[ISN] The right way, the wrong way and the DoD way.

From: mea culpa (jerichoat_private)
Date: Sun Sep 13 1998 - 07:51:25 PDT

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    >From Crypt Newsletter 50, August 1998, distributed to the mailing list:
    Strapped, or so it claims, for savvy information warriors, the Pentagon is
    considering employing reserves as a pool of cyberdefense warriors. The
    plan calls for approximately 300 reservists with Ph.D's. to be employed as
    virtual info-warriors working from the redoubts of their homes on PCs. 
    Upon learning of it, an alert Crypt Newsletter reader quipped: "I'm still
    trying to get my mind around the reaction of other reservists when they
    learn that their new Brainiac, Ph.D.-certified, info-warrior colleagues
    get to work at home!" 
    And if they're real Brainiacs, they'll sell themselves to the private
    sector computer security industry which, in turn, will sell their services
    back to the Department of Defense for much more than what they were
    earning as military men. [And we won't even mention the little problem of
    where DoD expects to produce 300 Ph.D. reservists who specialize in comsec
    from overnite.]
    Ironically, many ex-soldiers with comsec experience are already doing
    this, landing in paradoxical situations in which they find themselves
    directing commanding officers, the same officers who had ignored them or
    brushed aside recommendations and suggestions when they were subordinates. 
    In this world, it should come as no surprise to find instances where the
    military literally eats its young. 
    Take the example of the Air Force's 609th Information Warfare Squadron at
    Shaw AFB, SC. 
    The 609th, a group that pioneered base perimeter computer security for the
    Air Force, finds itself set to be closed down in approximately a year. 
    Outwardly a victim of budget cuts, sources say it was a victim of
    publicity wars and professional rivalries within the USAF. 
    Just prior to the 609th's creation in 1995, then Air Force Chief of Staff
    Ronald Fogelman realized the Air Force Information Warfare Center was
    beholden to the Air Intelligence Agency in San Antonio, Texas. The Air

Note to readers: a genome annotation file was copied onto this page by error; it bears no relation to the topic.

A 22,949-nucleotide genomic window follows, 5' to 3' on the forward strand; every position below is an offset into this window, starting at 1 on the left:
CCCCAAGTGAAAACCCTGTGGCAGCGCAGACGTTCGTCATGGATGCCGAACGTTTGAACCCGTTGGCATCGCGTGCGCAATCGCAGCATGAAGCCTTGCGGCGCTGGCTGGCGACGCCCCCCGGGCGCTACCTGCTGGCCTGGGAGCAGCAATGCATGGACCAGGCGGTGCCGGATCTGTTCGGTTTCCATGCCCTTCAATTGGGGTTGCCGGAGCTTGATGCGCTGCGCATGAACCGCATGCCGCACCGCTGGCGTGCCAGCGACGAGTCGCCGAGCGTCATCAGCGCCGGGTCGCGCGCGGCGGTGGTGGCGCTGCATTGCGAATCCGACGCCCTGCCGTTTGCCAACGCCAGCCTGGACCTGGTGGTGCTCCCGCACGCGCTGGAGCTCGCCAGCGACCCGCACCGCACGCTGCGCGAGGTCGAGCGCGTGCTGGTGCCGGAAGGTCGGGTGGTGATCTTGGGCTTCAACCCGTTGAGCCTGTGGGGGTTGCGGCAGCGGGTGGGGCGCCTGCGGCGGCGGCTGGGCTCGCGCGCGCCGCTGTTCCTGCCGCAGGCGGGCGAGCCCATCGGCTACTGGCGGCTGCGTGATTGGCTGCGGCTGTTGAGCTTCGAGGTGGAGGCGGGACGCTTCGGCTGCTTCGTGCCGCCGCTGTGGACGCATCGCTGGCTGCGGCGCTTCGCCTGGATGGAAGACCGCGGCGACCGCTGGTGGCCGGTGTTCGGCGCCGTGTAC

Intelligence Agency did whatever it wanted because it didn't have to
    report to anyone. 
    "Air Combat Command knew this and decided it had to do its own thing,"
    said one of the info-warriors interviewed for this article. "General
    Fogelman wanted to see a fresh approach to information superiority. The
    Air Force Computer Emergency Response Team wasn't doing good enough with
    its hacker intrusion software." 
    Fogelman ordered the Air Combat Command, not the Air Intelligence Command,
    to come up with something useful. Their idea was to come up with a
    deployable formation, throw tons of money at it and cultivate cyber-crews
    in its new information warfare squadron. 
    With no preconceptions and rules, members of the newly formed 609th fanned
    out into the worlds of military and corporate computer security, looking
    for anything that could serve as base perimeter defenses. 
    Enter a group of computer scientists who comprised former staff members of
    the Air Force's Information Warfare Center and who had led the
    investigation of the Brit hacker break-ins at Rome Labs/Air Force Material
    Command in 1994. 
    "These guys had opted out of the Air Force because leadership at AFIWC
    wasn't listening," said one information warrior close to the action in San
    Antonio, Texas. "There was a need for a network sniffer and Asim, AFIWC's
    choice, didn't cut it. The Air Force's computer scientists, however, had
    developed one that did, called NetRanger . . . so they jumped and formed
    To members of the 609th, however, NetRanger seemed ideal. WheelGroup
    provided a neat solution: a box and software ready to go. The squadron
    installed NetRanger at Shaw AFB. "AFIWC was pissed at WheelGroup and the
    609th. There was lots of bad blood." 
    However, the 609th knew nothing about politicking and public relations. 
    "AFIWC did," said one source who sympathizes with the plight of the 609th. 
    "They [AFIWC] always have people lobbying for their causes at the
    [WheelGroup was recently purchased by Cisco Systems. The NetRanger product
    and its successors will undoubtedly be used by many military
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